lisbon - last day


The last day of our trip had arrived. We trod Lisbon’s ancient cobblestones deep within a damp bittersweet cloud so thick we could taste it. We walked past more of Lisbon’s famous sights and scenes, like the funicular trolley above, trying our hardest to be invested in the final moments of an adventure that had surpassed our expectations in ways impossible to describe. We lunched with the friends Max had met while living in Amsterdam, who introduced us to their new city earlier in our visit. We said goodbye after our meal and added their faces to the collection of people in our memories that, probably unbeknownst to them, compose the substance that will make this trip unforgettable. We drifted up toward the São Jorge Castle, and took in its commanding view of a beautiful city covered today in a gray, albeit glistening, blanket of clouds. The thing had happened. Our minds now existed in that place between what is happening now and what we are expecting to happen next. We had been torn from the moment and now couldn’t ignore the uncertainty that faced us at the end of tomorrow’s international flight. We wandered around the castle grounds taking photos and finally spectated a powerful piece of performance art that was taking place in one of the fortification’s open squares. It was time to descend back into town, toward our accommodation, and into the reality of a life transition that had already begun.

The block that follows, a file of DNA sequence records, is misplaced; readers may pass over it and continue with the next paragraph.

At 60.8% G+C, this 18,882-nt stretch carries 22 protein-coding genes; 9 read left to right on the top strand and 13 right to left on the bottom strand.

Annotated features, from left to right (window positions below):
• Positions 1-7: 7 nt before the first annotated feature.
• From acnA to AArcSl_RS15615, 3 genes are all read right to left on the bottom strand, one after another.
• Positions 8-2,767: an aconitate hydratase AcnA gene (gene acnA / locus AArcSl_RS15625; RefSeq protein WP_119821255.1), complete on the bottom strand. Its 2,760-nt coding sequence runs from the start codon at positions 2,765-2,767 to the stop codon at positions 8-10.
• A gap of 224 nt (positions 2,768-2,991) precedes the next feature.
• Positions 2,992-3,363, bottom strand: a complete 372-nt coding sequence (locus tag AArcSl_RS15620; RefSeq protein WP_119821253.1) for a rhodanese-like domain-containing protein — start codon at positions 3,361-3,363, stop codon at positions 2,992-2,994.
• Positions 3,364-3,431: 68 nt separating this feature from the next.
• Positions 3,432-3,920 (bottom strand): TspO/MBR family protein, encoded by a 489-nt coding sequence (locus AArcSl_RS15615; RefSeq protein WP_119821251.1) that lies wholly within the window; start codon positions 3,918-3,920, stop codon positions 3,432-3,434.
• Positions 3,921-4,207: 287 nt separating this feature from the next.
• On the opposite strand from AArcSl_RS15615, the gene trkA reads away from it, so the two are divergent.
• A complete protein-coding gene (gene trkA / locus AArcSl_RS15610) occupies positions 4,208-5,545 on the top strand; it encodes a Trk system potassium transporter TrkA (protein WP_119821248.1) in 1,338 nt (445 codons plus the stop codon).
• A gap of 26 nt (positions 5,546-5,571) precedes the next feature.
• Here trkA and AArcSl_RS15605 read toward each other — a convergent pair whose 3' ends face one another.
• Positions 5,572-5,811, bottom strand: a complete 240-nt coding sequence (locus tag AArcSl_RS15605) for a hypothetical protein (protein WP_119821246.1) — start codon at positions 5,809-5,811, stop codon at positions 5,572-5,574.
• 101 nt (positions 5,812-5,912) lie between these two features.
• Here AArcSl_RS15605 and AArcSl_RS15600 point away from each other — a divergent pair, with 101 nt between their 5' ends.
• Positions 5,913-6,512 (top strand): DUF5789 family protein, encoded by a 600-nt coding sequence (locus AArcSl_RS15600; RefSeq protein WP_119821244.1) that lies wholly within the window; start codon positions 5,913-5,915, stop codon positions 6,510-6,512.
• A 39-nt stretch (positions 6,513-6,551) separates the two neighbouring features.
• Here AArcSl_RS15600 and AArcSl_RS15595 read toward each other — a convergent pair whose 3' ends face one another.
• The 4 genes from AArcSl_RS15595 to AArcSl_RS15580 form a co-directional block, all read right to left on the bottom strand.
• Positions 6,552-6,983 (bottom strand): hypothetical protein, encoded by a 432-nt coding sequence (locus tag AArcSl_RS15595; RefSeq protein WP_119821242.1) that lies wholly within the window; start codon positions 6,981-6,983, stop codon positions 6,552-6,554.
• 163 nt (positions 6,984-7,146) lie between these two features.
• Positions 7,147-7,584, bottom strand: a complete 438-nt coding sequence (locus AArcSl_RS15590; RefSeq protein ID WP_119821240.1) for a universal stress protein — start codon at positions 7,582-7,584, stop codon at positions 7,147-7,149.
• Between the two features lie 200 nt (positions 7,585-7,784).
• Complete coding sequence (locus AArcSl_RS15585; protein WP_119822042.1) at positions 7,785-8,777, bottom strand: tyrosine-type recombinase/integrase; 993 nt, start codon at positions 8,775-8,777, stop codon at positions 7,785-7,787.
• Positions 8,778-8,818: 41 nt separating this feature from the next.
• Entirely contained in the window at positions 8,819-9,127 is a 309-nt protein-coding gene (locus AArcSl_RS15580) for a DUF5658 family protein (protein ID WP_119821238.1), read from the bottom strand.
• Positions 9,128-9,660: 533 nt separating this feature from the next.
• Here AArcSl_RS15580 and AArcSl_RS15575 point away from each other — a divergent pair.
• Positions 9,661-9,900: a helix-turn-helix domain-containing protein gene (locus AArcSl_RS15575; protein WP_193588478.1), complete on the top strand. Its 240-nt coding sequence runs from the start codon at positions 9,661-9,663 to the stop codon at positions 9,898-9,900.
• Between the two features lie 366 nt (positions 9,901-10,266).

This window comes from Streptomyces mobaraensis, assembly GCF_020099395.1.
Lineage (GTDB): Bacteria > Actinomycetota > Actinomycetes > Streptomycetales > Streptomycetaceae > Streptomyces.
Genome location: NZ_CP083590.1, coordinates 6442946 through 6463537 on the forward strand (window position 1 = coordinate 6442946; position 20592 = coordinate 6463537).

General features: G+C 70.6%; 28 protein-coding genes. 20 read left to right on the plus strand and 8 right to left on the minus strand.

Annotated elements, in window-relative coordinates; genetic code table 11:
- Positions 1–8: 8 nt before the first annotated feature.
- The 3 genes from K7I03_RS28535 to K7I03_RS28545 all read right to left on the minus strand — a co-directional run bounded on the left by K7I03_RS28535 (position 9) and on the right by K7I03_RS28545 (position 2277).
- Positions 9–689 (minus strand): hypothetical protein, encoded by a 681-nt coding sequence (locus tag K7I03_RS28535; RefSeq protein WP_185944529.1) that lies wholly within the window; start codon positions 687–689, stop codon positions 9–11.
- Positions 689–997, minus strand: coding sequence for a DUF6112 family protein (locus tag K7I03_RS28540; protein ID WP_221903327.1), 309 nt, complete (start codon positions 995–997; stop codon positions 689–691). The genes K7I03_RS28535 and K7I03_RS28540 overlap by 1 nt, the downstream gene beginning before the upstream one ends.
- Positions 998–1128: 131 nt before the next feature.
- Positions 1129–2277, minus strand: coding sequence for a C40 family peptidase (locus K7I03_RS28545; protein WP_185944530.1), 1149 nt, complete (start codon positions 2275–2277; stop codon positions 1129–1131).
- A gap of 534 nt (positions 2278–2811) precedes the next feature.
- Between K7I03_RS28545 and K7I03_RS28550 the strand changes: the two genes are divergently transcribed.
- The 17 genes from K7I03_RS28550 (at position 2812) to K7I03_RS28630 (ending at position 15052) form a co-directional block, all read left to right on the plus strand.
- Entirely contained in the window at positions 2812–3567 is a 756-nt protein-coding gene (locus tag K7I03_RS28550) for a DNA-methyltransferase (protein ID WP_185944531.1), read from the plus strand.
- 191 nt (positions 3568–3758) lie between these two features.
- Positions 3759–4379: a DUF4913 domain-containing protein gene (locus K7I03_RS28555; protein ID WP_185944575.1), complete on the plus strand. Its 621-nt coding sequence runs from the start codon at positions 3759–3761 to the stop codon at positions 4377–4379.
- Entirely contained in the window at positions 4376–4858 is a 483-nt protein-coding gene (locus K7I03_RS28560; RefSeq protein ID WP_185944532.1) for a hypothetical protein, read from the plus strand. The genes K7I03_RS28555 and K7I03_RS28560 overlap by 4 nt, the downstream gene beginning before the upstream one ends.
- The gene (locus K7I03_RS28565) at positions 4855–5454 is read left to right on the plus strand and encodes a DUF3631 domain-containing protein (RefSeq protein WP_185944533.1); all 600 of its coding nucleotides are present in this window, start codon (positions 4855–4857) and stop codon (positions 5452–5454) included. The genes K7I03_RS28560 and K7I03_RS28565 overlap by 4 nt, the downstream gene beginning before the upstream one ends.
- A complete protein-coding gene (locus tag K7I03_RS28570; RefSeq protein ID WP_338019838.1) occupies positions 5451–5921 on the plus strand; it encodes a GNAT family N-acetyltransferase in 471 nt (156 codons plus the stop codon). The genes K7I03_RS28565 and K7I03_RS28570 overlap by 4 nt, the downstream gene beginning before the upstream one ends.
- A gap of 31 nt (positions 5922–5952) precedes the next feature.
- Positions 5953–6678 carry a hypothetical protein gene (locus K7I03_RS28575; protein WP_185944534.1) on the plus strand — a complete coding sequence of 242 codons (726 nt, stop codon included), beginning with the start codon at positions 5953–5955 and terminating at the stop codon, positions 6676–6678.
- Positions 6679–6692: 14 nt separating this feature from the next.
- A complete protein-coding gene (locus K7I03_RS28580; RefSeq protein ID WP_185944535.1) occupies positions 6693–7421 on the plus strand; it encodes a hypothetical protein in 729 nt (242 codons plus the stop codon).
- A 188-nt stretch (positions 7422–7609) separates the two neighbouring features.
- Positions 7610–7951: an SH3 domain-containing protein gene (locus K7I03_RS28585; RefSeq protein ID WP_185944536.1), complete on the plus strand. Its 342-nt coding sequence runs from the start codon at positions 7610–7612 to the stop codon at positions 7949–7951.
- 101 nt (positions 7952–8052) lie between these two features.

Sitting in our last home-away-from-home, packing our backpacks for the last time, a powerful feeling of gratefulness began to mix with and finally overpower the anxious energy of uncertainty. We were over-the-moon lucky to have been able to experience everything in the contents of this blog (and much more) and this good fortune will never be lost on us. The end of anything, especially something as paradigm-shattering as a 5-month trip around the world, is difficult. But as we sat there moving around the beloved fragments of our memory of the trip, rationalizing what had happened and what was to come, it eventually became impossible not to look forward to what was coming next. Wide open future is both scary and exciting. Its endless potential began to materialize in front of us, and we realized that we now had an arsenal of life-changing experiences and lessons on our side, which we had meticulously curated and collected from countries around the world. There is a worn out figure of speech expounding that the only thing you can buy that makes you richer is travel, and in spite of our currently alarming financial situation we certainly did not feel poor. Everything we needed to dig our heels in and walk through that threshold into the future was there, and was not going anywhere. A bag full of souvenirs, a head full of memories, and hands full of one another’s.